The choir leader who attended the spectacular coronation concert described the “electrifying” atmosphere as his LGBTQ+ group gave the biggest performance of their lives.
Samuel Cousins, music director of the actually gay men’s choir, was in the 300-strong coronation choir that dazzled on the round stage in the grounds of Windsor Castle yesterday.
Nineteen members of the Brighton-based choir took part in part of the concert for the coronation of King Charles III and Queen Camilla, who stayed vigil.
The diverse ensemble, which also included taxi drivers, RNLI volunteers, farmers from Northern Ireland and NHS staff, sang in front of 20,000 people and millions of spectators around the world.
Some of the amateur groups involved took part in an impromptu singing after the lights went out, taking turns sharing songs in the tent as they waited to leave the site.
“It was absolutely electric,” said Samuel. “Going from performing in local churches to being on stage in front of 20,000 people was out of this world.
“It was inspiring to watch and see the amount of people.
“It sounds strange, but all you can feel is pride, both on and off stage. It was a great way to end the weekend.
The Coronation Choir, which consisted of groups from across the UK that were selected through a process to be filmed for a BBC documentary, shared a line-up with superstars such as Lionel Richie, Katy Perry and Take That.
Samuel, who lives with his fiancé in South Heighton, Newhaven, then joined in the impromptu singing while the band members waited backstage for the audience to leave the premises.
The LGBTQ+ group, which was formed in October 2005, performed Bring Him Home with Les Misérables and sipped canned beer as some 280 people gathered in the green room.
The last coronation of King Charles III
The historic coronation of Their Majesty King Charles III and Queen Camilla took place at Westminster Abbey on Saturday 6 May – the celebrations continued until Monday.
For the latest royal updates, visit Metro.co.uk’s coronation page.
Samuel, 36, told Metro.co.uk: “While we were in the green room, each choir was singing a piece from their repertoire or just a piece of music they know and love that was so beautiful to listen to.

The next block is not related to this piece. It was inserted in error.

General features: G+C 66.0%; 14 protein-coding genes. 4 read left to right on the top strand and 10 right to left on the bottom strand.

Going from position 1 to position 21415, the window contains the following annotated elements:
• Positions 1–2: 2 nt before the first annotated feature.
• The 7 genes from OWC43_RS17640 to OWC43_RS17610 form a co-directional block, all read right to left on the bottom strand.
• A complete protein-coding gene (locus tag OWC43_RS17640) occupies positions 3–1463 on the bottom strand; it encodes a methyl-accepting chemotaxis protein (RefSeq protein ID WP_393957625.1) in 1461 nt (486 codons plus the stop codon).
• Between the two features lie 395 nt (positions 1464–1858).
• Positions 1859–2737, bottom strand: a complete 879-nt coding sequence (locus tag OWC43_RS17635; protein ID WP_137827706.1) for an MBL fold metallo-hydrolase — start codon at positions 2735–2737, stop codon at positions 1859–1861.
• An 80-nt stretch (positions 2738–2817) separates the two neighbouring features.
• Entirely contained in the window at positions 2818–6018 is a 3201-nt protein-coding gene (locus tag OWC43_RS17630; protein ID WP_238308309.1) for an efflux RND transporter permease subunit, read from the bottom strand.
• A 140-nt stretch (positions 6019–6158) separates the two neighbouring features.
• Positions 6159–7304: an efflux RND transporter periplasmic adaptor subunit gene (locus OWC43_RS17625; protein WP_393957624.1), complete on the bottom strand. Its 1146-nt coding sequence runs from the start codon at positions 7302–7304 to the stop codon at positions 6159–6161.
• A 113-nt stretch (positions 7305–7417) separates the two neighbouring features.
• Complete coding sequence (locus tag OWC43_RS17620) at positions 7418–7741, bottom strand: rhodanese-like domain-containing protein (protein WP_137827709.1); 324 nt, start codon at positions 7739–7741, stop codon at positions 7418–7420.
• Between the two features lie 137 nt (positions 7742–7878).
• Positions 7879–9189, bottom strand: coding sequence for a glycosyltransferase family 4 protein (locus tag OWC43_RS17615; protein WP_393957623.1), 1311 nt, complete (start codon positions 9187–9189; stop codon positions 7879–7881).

“There were all these multi-faith, multi-cultural groups from all walks of life sharing their music.
“We each sang a song we know and love and others joined in, there was a real sense of togetherness.
“Last week we might have felt a little self-conscious about being lumped together, but it was just completely spontaneous, it was absolutely brilliant, just like being in a musical.”
35 members of the choir, created so that gays have a place to socialize, have fun and develop social skills, took part in the preparations for the performance, and 19 people received seats on the stage.
Many of the gathered choirs, including groups such as the Pink Singers, London Cabbies and Unify all-deaf sign performance, are returning home to various parts of the British Isles today.
“There were a lot of exchanges, which really built bridges between different choirs from different backgrounds,” said Samuel.
“Speaking for our own choir, the basic feeling when we were there was that we wanted to make the world better, enjoy each other’s company, and respect and love each other.”
The super choir, which performed a specially commissioned song called Brighter Days, was led by choirmaster Gareth Malone, Strictly Come Dancing judge Oti Mabuse and actress Rose Ayling-Ellis.
As Take That brought the concert to a grand finale with a spirited performance of Never Forget, the gathered voices joined the trio on stage to provide backing vocals.
Speaking to the BBC about the process, Mabuse said: “It’s been really beautiful because I’ve met so many different people who tell so many stories and it’s great to see them on stage because you feel they’re all proud and they all love the atmosphere.” and they are excited to perform in front of so many people.
“But it’s just the feeling of everyone getting together. We’ve all been through everything over the last few years, and there’s a bit of celebration right now.
Millions of people are taking part in Great Relief today, and organizations across the country are celebrating the coronation by lending helping hands to their local communities.
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